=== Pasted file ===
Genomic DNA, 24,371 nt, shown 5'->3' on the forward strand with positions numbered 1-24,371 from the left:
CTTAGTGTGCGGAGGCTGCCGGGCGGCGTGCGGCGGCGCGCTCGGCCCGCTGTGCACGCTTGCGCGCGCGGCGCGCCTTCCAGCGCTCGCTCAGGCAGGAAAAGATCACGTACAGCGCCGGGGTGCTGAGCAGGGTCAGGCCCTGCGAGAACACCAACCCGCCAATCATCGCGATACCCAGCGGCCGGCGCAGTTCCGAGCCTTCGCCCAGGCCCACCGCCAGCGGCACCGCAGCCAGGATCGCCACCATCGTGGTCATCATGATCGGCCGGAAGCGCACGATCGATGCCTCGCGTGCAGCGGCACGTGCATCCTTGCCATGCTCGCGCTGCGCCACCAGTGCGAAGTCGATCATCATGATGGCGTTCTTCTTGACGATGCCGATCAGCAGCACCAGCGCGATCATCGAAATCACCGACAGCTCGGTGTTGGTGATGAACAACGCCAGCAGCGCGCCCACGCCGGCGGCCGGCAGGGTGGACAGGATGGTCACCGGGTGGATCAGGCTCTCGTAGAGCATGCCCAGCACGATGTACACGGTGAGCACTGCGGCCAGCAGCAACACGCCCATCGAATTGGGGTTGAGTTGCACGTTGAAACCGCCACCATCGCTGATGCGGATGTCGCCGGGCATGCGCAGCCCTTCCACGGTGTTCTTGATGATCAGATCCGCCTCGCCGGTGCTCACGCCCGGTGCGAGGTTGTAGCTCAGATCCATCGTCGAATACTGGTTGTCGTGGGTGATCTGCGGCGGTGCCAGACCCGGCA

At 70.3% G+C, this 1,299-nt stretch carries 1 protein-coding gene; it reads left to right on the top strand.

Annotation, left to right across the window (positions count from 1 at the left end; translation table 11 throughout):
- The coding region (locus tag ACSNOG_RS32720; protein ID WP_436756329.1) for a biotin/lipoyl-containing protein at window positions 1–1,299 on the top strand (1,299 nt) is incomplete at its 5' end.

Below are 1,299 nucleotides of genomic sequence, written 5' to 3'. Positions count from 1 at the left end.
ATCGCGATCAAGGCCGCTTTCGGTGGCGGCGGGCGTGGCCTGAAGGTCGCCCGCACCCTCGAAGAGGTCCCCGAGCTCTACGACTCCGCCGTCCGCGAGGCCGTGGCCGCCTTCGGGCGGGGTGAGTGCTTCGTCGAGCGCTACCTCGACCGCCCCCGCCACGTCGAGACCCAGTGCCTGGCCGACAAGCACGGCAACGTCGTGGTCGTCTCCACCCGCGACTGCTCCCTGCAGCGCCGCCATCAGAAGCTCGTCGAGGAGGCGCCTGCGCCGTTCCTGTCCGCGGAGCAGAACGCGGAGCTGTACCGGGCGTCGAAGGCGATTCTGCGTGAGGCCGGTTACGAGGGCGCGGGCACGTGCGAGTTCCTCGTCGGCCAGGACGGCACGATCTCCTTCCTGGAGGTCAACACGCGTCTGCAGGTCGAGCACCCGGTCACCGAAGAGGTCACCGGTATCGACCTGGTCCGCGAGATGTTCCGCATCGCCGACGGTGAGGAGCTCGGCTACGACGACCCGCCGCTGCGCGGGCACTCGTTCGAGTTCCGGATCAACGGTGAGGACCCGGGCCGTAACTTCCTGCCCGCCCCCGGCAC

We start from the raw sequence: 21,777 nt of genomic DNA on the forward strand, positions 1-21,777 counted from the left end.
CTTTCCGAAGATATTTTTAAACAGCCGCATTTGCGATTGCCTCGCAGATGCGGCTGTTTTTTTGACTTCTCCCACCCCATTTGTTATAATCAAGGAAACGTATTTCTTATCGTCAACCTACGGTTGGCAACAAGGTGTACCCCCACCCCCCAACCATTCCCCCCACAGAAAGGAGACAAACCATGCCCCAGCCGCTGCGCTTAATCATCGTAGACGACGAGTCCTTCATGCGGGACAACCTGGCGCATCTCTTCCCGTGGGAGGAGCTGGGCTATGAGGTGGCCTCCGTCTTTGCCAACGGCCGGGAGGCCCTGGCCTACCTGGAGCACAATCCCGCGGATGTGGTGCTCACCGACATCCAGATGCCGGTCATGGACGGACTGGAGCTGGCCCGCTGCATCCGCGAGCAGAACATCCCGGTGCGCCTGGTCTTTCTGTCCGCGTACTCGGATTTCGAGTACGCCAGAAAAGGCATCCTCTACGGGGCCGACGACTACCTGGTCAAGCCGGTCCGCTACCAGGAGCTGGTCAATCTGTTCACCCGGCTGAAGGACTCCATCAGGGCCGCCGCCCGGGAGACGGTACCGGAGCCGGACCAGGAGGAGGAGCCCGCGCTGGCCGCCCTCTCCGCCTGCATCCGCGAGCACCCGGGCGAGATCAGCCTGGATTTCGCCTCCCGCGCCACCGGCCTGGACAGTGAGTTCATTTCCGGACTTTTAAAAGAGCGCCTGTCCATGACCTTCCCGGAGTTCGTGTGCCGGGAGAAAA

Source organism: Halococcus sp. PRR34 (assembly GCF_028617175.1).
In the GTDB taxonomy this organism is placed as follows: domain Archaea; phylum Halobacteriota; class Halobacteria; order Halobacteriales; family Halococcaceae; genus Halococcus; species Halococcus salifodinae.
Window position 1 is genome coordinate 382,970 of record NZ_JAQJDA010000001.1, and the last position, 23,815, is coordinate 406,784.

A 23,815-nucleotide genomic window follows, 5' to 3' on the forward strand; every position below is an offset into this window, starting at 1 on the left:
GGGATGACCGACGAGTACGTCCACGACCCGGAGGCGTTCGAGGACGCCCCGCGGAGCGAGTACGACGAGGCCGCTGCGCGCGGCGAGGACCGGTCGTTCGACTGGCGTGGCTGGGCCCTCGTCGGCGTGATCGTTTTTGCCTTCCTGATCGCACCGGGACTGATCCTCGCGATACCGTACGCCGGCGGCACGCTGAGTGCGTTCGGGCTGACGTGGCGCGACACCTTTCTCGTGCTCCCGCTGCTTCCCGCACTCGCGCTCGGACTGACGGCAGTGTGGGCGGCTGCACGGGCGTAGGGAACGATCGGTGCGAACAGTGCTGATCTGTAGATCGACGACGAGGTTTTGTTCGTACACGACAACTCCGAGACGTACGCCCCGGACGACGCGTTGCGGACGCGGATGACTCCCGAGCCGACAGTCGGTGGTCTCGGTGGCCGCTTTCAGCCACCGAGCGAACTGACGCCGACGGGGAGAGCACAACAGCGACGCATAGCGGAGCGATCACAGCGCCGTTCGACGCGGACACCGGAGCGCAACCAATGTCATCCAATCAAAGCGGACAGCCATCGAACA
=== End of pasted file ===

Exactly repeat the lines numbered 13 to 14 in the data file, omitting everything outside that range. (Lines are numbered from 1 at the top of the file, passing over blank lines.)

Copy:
A 23,815-nucleotide genomic window follows, 5' to 3' on the forward strand; every position below is an offset into this window, starting at 1 on the left:
GGGATGACCGACGAGTACGTCCACGACCCGGAGGCGTTCGAGGACGCCCCGCGGAGCGAGTACGACGAGGCCGCTGCGCGCGGCGAGGACCGGTCGTTCGACTGGCGTGGCTGGGCCCTCGTCGGCGTGATCGTTTTTGCCTTCCTGATCGCACCGGGACTGATCCTCGCGATACCGTACGCCGGCGGCACGCTGAGTGCGTTCGGGCTGACGTGGCGCGACACCTTTCTCGTGCTCCCGCTGCTTCCCGCACTCGCGCTCGGACTGACGGCAGTGTGGGCGGCTGCACGGGCGTAGGGAACGATCGGTGCGAACAGTGCTGATCTGTAGATCGACGACGAGGTTTTGTTCGTACACGACAACTCCGAGACGTACGCCCCGGACGACGCGTTGCGGACGCGGATGACTCCCGAGCCGACAGTCGGTGGTCTCGGTGGCCGCTTTCAGCCACCGAGCGAACTGACGCCGACGGGGAGAGCACAACAGCGACGCATAGCGGAGCGATCACAGCGCCGTTCGACGCGGACACCGGAGCGCAACCAATGTCATCCAATCAAAGCGGACAGCCATCGAACA